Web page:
According to a recent market report by the solar power Industry Association and Wood Mackenzie, the U.S solar market surpassed 2 million installations in Q1 2019 - just three years after the market exceeded the 1 million installation milestone. The industry is projected to endure growing at an increased pace and hit 3 million installations in 2021.

"As Moore’s Law revolutionized the industry, an identical effect is happening within solar"

Innovation is one among the main catalysts for the rapid climb of the industry as technological advancements help increase the efficiency of major equipment, drive down costs and more importantly, improve the operational safety of solar systems.

Solar modules and inverters are a number of the main components of economic solar systems that have undergone significant innovation and advancements over the past decade. This is often partly thanks to the very fact that global R&D funding has been increasing year over year. PV Tech Magazine reported quite US$2.0 billion in total research spending over the past two years by the highest 21 solar module manufacturers.

The typical solar module used on commercial systems 5 years ago averaged about 300 watts but the workhorse within the industry today is on the brink of 380 watts. That’s an efficiency increase of just about 27 percent within that point frame. Additionally, improvements in manufacturing processes and economies of scale drove the reduction of the value to supply those modules by almost 50 percent.

Some of the key innovations in module technology that has enabled significant efficiency gains include the appliance of Passivated Emitter and Rear Contact (PERC) technology to solar cells, the arrival of half-cut cells, increased number of printed bus bars on cells and reduction of white space between cells during a module by increasing the dimension of every cell. Another technology that contributed to the ability leap worth nothing is bifacial modules. Power is often produced from each side of a bifacial module, increasing the entire energy generation, sometimes up to twenty percent. of these innovations helped lower the levelized cost of solar power to point where grid parity has already been achieved during a number of states within the U.S..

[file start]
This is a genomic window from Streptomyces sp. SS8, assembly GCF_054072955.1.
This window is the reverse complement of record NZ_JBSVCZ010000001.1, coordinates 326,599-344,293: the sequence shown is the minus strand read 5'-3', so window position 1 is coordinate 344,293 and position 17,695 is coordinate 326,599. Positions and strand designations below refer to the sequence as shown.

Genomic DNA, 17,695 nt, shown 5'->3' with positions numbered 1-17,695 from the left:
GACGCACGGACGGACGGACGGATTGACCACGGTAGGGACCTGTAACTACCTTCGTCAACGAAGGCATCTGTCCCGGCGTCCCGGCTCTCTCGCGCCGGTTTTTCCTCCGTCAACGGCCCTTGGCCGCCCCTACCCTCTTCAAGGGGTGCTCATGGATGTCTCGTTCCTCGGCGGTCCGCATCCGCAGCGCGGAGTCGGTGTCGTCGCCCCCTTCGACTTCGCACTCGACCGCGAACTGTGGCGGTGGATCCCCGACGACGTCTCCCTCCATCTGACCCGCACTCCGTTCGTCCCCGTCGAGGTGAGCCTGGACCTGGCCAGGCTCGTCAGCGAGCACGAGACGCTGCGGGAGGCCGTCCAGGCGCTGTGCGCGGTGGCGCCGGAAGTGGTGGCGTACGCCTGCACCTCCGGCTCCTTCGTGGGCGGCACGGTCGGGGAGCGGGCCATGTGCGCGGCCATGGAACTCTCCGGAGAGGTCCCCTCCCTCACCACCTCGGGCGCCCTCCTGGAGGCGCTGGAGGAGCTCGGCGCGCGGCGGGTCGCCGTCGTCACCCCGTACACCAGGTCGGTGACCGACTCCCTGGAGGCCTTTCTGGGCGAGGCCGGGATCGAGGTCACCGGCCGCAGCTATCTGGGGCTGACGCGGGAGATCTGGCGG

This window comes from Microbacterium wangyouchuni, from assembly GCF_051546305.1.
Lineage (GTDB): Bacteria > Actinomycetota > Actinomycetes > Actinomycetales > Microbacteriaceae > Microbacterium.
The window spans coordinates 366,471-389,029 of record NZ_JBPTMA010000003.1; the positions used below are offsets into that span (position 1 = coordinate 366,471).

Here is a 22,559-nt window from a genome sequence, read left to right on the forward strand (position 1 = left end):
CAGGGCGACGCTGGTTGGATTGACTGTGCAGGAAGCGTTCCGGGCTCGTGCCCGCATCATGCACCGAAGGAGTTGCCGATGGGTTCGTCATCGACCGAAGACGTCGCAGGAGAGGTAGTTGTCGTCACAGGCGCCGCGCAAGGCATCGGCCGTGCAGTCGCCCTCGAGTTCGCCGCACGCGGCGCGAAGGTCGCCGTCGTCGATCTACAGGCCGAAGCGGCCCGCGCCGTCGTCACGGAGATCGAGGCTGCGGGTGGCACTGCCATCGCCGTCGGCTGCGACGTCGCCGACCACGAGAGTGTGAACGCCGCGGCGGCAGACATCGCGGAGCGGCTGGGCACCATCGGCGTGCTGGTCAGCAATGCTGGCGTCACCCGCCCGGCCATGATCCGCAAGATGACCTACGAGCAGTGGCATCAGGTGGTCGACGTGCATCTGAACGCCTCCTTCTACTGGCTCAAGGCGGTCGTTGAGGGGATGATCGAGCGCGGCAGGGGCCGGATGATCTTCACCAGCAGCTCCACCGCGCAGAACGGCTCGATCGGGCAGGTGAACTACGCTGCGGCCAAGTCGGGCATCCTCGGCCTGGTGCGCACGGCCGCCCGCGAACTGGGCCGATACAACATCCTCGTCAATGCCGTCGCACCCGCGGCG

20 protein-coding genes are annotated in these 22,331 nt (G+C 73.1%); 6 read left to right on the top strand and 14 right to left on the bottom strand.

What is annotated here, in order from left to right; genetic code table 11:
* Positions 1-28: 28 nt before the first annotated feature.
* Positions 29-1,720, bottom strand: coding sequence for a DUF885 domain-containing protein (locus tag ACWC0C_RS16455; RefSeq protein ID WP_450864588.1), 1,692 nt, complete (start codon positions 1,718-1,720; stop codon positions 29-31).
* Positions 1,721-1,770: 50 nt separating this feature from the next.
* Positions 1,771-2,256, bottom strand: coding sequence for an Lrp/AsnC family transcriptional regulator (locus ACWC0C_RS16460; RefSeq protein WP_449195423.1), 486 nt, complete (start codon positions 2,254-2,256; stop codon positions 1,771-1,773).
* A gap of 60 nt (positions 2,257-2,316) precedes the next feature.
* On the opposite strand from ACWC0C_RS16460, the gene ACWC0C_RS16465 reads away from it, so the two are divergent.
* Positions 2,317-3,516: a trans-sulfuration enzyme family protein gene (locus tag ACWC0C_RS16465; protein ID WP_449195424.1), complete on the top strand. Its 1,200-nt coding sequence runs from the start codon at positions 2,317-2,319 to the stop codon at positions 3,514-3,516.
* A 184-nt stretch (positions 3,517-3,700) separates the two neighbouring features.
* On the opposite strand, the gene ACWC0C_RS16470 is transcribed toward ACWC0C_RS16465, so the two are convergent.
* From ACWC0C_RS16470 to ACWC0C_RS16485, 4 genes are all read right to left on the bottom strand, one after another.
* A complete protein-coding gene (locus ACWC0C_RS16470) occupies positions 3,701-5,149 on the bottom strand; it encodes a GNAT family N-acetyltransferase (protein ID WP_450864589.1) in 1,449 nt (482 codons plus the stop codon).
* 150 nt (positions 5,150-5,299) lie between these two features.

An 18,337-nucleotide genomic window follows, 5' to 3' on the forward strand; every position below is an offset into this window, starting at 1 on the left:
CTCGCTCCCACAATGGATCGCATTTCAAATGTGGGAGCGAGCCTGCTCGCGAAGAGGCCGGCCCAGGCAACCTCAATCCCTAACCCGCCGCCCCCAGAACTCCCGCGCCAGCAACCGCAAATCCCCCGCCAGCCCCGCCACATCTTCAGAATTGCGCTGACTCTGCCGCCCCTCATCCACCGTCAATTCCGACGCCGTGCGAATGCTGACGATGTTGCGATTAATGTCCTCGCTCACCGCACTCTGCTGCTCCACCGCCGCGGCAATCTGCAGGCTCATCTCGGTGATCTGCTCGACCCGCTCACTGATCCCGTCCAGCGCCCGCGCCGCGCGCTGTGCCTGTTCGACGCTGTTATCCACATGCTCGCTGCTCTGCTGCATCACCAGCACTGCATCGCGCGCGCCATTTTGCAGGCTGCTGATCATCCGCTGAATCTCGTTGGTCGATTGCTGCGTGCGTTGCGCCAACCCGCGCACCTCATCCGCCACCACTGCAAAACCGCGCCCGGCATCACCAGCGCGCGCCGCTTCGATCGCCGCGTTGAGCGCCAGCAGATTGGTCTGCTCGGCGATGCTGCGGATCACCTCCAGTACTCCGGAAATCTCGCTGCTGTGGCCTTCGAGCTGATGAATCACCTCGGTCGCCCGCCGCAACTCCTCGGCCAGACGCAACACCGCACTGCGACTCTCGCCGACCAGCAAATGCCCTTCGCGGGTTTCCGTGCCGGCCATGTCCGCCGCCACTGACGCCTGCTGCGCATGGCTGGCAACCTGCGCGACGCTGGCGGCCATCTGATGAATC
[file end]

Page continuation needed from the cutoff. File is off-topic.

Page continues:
Solar inverters have also undergone multiple waves of innovation throughout the years. Not only are they more efficient today, but they're safer and more sophisticated in terms of grid interaction. About half a decade ago, commercial solar systems utilized central inverters that were dimensionally larger than refrigerators and converted DC to AC at around 95 percent efficiency. Today, string inverters are typically designed into systems and are about the dimensions of a medium suitcase and may achieve up to 99 percent efficiency. Safety improvements have also been an enormous focus of the industry, driven by regulatory codes and standards just like the National Electrical Code. All commercial solar inverters used today are required to possess built-in DC arc-fault detection and rapid shutdown capabilities. These features not only help prevent electrical arc faults within the array but also aid first responders within the event of an emergency.

In 2017, California Rule 21 mandated that each one commercial solar inverters installed within the state are required to possess smart features inbuilt to permit simpler interaction and communication with the utility grid. These new features help improve grid resilience through support functions like voltage regulation, frequency support and ride through capabilities. As solar penetration increases throughout the country, these features can help enhance grid stability and resilience.

The solar industry has certainly answered the decision of innovation and can still do so within the coming years. As Moore’s Law revolutionized the industry, an identical effect is happening within solar.